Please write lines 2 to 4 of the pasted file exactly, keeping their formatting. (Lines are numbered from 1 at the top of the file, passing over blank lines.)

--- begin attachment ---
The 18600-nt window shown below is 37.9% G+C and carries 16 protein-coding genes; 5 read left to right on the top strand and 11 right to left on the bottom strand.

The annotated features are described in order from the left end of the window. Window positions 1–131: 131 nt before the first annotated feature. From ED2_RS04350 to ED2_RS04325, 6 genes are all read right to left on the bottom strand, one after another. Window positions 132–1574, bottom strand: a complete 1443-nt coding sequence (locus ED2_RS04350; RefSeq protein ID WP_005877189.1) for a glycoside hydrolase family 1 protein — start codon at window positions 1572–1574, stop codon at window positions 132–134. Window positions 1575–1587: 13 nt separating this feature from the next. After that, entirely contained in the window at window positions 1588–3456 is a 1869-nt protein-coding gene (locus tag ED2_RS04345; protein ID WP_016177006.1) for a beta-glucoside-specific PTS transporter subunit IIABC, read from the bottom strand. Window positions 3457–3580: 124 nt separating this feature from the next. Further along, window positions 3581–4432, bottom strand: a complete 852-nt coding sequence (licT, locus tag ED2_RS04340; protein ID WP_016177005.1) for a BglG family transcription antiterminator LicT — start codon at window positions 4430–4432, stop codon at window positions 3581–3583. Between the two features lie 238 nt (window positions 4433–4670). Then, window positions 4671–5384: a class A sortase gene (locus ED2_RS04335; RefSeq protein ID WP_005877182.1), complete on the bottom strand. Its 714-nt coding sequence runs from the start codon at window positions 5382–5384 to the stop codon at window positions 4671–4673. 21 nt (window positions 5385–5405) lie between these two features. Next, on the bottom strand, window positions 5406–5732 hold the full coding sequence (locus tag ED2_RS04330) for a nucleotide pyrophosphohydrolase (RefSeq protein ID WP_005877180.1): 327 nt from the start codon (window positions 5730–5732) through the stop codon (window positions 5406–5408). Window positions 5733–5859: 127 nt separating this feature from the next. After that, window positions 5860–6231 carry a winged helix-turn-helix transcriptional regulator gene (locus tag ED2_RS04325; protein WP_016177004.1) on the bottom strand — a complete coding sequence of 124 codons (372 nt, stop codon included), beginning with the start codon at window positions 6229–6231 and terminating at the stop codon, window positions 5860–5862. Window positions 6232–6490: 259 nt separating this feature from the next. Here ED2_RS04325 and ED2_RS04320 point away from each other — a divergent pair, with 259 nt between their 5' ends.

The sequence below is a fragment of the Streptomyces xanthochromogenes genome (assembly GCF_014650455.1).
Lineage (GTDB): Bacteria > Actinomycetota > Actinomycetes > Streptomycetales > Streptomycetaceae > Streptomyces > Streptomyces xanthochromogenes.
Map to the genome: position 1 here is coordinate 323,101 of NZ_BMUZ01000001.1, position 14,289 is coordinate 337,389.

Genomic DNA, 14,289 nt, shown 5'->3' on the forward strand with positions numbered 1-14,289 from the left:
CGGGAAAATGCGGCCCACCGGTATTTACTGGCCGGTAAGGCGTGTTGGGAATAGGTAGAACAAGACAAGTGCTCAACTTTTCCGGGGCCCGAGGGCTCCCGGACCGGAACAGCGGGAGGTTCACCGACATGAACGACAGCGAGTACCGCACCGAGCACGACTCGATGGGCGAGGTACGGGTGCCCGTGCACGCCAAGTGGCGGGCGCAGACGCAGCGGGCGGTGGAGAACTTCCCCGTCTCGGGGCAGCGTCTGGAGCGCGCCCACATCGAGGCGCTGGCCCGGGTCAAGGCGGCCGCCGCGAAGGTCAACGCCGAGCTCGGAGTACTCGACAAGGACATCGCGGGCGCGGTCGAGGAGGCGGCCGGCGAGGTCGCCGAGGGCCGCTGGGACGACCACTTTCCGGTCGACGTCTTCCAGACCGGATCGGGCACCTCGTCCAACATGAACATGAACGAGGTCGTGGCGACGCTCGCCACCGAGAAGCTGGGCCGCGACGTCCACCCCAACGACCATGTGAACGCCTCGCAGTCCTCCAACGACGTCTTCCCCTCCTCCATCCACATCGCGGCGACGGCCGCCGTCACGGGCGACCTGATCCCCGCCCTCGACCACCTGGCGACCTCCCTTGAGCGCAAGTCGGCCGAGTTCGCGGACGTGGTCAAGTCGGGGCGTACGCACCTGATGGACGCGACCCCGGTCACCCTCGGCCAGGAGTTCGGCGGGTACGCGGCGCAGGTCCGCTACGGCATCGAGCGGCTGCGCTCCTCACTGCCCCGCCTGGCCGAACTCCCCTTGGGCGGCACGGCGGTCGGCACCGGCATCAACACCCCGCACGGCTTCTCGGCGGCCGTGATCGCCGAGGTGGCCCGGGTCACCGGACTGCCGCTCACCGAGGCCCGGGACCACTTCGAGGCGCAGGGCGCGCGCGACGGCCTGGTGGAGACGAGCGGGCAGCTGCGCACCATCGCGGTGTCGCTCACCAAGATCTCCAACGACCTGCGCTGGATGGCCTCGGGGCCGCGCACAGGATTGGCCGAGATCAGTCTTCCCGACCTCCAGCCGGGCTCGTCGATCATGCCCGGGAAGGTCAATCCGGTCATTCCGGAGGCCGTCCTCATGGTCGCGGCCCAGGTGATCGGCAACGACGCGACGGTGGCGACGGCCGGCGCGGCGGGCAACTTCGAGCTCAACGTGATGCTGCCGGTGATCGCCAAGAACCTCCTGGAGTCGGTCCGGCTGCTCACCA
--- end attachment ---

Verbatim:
The annotated features are described in order from the left end of the window. Window positions 1–131: 131 nt before the first annotated feature. From ED2_RS04350 to ED2_RS04325, 6 genes are all read right to left on the bottom strand, one after another. Window positions 132–1574, bottom strand: a complete 1443-nt coding sequence (locus ED2_RS04350; RefSeq protein ID WP_005877189.1) for a glycoside hydrolase family 1 protein — start codon at window positions 1572–1574, stop codon at window positions 132–134. Window positions 1575–1587: 13 nt separating this feature from the next. After that, entirely contained in the window at window positions 1588–3456 is a 1869-nt protein-coding gene (locus tag ED2_RS04345; protein ID WP_016177006.1) for a beta-glucoside-specific PTS transporter subunit IIABC, read from the bottom strand. Window positions 3457–3580: 124 nt separating this feature from the next. Further along, window positions 3581–4432, bottom strand: a complete 852-nt coding sequence (licT, locus tag ED2_RS04340; protein ID WP_016177005.1) for a BglG family transcription antiterminator LicT — start codon at window positions 4430–4432, stop codon at window positions 3581–3583. Between the two features lie 238 nt (window positions 4433–4670). Then, window positions 4671–5384: a class A sortase gene (locus ED2_RS04335; RefSeq protein ID WP_005877182.1), complete on the bottom strand. Its 714-nt coding sequence runs from the start codon at window positions 5382–5384 to the stop codon at window positions 4671–4673. 21 nt (window positions 5385–5405) lie between these two features. Next, on the bottom strand, window positions 5406–5732 hold the full coding sequence (locus tag ED2_RS04330) for a nucleotide pyrophosphohydrolase (RefSeq protein ID WP_005877180.1): 327 nt from the start codon (window positions 5730–5732) through the stop codon (window positions 5406–5408). Window positions 5733–5859: 127 nt separating this feature from the next. After that, window positions 5860–6231 carry a winged helix-turn-helix transcriptional regulator gene (locus tag ED2_RS04325; protein WP_016177004.1) on the bottom strand — a complete coding sequence of 124 codons (372 nt, stop codon included), beginning with the start codon at window positions 6229–6231 and terminating at the stop codon, window positions 5860–5862. Window positions 6232–6490: 259 nt separating this feature from the next. Here ED2_RS04325 and ED2_RS04320 point away from each other — a divergent pair, with 259 nt between their 5' ends.

The sequence below is a fragment of the Streptomyces xanthochromogenes genome (assembly GCF_014650455.1).
Lineage (GTDB): Bacteria > Actinomycetota > Actinomycetes > Streptomycetales > Streptomycetaceae > Streptomyces > Streptomyces xanthochromogenes.